Resistance characteristics of the four resistors added to the Lilly pneumotachograph. Resistor diameter: • = 8.5 mm; ▴ = 11.5 mm; □ = 14 mm; ○ = 16 mm; ● = Lilly pneumotachograph and parabolic screens.

There was a significant inverse relationship between the resistance of the breathing circuit and the percentage change in PEF, FEV1, and FVC for both the patient and normal subject groups, but not for FEF25–75% (fig 5). The differences in gradient between the two groups were not significant (p>0.1) and so the data for all subjects were pooled (table 3). For each ventilatory index the gradient was negative, indicating a decrease in ventilatory function with increasing spirometer resistance. PEF was the most sensitive to circuit resistance with a mean fall in gradient of –4.58%. There was considerably less change in FEV1(–1.25%) and FVC (–1.02%) with increasing resistance. The decrease in FEF25%−75% with increasing resistance was –3.43 but the variation between subjects was so high that the gradient did not reach significance.

Figure 5

Percentage change in FVC, FEV1, FEF25–75% and PEF with increasing circuit resistance. Open squares are the normal group and closed squares the patient group. The solid line is the least squares regression. The horizontal line represents zero percentage change.

Table 3

Relationships between breathing circuit resistance and lung function (pooled data)


This study has shown that all five diagnostic spirometers and two of the three monitoring devices met the ATS resistance specification8 over the flow range 1.6–13.1 l/s. The mini-Wright peak flow meter was within the ATS specification at flows above 2.8 l/s but marginally failed at lower flows (fig 3). As expected, the resistance of this instrument was not a linear function of flow because it is designed to operate as a variable resistor. The Stead Wells (water sealed) spirometer had the lowest resistance at high flows and the Vitalograph (wedge bellows) spirometer had the highest resistance at the low flows (fig 2).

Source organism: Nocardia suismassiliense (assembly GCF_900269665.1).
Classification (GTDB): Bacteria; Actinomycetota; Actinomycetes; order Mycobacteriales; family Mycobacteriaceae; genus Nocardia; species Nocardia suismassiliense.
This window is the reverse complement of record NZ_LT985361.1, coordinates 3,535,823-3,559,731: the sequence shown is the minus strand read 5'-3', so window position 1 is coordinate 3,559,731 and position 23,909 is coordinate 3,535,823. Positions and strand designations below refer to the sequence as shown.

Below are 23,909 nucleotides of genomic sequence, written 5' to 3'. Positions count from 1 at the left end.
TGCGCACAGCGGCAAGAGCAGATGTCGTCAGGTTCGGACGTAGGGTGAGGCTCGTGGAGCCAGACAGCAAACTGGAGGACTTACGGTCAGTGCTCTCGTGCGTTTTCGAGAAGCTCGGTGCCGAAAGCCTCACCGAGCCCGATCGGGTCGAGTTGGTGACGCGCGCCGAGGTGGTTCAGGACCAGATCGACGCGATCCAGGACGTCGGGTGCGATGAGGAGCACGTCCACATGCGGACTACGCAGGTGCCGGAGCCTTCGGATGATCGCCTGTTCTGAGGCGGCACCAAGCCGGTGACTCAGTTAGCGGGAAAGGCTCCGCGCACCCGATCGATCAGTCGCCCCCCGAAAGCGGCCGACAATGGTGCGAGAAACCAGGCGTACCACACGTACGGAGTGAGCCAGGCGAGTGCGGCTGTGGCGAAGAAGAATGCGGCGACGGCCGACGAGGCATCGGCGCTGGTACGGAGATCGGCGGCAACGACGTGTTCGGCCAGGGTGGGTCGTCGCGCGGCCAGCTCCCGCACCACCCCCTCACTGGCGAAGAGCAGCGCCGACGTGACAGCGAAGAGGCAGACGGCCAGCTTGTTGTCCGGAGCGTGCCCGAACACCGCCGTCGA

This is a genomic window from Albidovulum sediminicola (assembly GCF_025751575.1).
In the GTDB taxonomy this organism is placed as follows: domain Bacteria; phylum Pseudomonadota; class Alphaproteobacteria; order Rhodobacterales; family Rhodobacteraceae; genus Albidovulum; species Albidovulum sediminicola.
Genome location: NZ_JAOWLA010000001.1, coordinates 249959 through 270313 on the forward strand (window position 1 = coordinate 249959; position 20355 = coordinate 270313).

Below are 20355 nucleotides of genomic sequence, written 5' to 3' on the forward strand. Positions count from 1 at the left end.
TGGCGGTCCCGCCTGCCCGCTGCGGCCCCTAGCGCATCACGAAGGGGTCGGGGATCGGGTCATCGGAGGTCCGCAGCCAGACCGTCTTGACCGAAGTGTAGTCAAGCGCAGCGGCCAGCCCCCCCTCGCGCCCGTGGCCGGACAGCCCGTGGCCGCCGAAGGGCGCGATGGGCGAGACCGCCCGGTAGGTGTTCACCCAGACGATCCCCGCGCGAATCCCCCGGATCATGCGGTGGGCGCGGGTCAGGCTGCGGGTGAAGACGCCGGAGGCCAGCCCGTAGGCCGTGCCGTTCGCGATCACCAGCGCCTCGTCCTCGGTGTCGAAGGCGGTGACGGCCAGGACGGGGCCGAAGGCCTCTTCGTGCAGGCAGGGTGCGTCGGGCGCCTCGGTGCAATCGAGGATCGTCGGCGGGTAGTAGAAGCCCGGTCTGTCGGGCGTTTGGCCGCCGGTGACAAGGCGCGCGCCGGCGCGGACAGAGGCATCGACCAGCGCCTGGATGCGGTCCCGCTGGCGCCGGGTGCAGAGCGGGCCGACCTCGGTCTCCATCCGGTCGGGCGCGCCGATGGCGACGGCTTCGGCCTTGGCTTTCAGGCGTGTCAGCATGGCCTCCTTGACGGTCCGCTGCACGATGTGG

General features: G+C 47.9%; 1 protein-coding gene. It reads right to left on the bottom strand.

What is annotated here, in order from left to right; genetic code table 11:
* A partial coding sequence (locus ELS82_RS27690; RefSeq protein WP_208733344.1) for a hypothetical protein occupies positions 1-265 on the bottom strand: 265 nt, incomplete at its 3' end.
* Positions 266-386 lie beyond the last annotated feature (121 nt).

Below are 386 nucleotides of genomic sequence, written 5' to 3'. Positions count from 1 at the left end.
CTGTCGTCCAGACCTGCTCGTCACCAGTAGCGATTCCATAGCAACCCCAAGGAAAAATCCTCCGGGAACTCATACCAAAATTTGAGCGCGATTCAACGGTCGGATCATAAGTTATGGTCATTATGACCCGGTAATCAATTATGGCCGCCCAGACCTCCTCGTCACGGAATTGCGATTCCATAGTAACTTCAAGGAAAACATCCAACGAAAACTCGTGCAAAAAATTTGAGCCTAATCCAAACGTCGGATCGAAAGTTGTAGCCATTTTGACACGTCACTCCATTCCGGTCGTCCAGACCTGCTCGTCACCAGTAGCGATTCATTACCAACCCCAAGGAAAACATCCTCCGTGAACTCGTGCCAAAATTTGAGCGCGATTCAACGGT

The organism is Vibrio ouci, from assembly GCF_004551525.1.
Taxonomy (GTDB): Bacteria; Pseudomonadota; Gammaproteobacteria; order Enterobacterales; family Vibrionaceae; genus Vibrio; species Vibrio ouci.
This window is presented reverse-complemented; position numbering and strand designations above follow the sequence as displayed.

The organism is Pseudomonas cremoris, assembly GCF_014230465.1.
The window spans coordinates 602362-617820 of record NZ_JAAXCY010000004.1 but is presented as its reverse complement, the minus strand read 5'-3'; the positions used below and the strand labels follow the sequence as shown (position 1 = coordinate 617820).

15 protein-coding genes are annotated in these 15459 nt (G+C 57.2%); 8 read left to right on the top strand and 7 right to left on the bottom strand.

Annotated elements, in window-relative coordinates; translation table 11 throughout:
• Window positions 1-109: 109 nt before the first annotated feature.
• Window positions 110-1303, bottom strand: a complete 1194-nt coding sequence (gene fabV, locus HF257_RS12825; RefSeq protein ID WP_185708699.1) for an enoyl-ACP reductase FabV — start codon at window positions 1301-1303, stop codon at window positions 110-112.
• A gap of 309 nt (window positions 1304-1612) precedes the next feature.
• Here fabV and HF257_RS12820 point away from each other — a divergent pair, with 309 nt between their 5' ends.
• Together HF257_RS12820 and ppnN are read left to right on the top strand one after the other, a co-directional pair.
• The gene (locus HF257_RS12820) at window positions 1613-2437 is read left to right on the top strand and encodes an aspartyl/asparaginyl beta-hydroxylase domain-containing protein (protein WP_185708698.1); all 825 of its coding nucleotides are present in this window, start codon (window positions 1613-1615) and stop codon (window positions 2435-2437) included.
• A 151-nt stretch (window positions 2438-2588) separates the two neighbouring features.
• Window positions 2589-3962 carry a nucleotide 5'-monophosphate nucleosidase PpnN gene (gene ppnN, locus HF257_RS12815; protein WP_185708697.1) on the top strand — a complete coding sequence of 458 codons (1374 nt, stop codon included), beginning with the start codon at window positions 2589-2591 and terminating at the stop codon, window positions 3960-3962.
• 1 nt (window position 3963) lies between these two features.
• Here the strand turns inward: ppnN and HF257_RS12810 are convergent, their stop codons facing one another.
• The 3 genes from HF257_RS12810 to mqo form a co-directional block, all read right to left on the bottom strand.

With the increasing use of barrier filters in spirometer circuits one must consider whether their additional flow resistance would increase the resistance of the breathing circuit beyond the ATS limit. Published data on the resistance characteristics of one brand of barrier filter suggest that their resistance increases linearly with flow to about 0.6 cm H2O/l/s at 12 l/s.5 This suggests that the airflow resistance of most diagnostic spirometers and all monitoring devices would fall outside the accepted ATS upper limit if used with this barrier filter.